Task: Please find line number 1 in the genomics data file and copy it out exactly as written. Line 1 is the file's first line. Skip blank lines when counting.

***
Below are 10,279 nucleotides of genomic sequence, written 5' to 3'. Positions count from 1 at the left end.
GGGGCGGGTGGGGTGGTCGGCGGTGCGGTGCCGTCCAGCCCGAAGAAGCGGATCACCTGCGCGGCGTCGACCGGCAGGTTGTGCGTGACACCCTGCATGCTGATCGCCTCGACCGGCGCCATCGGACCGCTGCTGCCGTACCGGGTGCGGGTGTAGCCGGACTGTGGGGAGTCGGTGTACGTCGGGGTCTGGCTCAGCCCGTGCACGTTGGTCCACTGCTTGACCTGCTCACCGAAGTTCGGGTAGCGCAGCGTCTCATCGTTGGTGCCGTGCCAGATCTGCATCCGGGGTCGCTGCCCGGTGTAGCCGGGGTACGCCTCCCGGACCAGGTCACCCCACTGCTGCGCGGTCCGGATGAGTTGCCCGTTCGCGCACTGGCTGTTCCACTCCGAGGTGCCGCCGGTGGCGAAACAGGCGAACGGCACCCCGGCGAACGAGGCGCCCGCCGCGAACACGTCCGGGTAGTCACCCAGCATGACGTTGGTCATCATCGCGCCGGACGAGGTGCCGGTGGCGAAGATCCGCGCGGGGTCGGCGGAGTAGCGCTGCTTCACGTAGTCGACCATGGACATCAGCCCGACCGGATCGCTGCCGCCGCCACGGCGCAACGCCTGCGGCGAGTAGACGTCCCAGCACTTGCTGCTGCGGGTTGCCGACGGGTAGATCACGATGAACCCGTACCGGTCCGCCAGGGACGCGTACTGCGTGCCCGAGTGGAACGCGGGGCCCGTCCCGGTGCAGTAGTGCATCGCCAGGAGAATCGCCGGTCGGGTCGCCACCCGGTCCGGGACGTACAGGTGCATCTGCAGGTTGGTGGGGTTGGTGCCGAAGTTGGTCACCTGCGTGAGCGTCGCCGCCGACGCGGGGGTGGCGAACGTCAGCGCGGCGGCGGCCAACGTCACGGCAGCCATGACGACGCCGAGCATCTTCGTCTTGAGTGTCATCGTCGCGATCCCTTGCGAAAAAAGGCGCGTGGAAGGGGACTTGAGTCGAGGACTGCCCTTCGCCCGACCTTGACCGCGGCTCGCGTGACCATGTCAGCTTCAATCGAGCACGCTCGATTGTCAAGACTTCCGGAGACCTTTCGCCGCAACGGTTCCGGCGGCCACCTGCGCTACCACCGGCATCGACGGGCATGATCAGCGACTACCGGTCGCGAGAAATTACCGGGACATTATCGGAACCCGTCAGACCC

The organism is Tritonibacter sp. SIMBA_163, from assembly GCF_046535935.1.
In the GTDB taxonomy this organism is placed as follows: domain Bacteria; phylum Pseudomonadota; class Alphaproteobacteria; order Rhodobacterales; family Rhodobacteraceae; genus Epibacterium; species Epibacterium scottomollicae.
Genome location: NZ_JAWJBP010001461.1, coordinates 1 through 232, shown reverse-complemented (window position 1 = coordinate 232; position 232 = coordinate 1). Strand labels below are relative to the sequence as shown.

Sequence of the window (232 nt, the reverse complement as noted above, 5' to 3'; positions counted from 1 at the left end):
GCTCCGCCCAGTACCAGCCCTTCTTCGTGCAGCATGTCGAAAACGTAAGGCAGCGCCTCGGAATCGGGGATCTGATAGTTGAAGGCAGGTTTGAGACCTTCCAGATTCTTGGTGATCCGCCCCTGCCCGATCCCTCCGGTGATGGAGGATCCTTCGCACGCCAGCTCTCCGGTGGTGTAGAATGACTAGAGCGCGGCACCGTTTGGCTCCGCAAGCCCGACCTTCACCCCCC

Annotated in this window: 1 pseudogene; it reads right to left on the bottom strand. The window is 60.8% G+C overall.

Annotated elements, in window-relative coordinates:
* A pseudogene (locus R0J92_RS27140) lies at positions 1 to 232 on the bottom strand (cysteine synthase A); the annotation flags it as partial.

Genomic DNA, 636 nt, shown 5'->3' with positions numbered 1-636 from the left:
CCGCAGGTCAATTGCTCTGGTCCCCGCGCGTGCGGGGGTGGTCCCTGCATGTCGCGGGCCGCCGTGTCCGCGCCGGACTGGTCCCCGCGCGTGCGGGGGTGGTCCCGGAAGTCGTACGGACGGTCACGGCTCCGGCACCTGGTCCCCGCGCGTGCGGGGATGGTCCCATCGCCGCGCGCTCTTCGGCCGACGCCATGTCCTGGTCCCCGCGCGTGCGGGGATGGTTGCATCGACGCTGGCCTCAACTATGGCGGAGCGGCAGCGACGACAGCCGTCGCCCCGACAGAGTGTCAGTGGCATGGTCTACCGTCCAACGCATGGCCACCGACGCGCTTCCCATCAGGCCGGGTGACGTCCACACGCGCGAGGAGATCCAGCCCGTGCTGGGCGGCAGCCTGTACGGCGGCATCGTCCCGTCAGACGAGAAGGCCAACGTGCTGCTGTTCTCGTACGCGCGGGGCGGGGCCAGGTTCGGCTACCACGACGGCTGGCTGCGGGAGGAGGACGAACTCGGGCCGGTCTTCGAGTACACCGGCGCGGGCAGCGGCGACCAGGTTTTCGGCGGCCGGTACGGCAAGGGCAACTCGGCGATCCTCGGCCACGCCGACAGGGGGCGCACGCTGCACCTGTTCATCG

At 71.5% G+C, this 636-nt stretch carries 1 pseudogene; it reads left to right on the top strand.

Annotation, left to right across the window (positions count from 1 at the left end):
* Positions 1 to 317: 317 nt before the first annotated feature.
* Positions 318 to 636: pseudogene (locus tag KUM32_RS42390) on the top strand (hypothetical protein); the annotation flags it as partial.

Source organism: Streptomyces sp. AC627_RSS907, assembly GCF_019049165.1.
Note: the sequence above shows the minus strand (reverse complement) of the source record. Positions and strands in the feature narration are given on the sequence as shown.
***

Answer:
Below are 10,279 nucleotides of genomic sequence, written 5' to 3'. Positions count from 1 at the left end.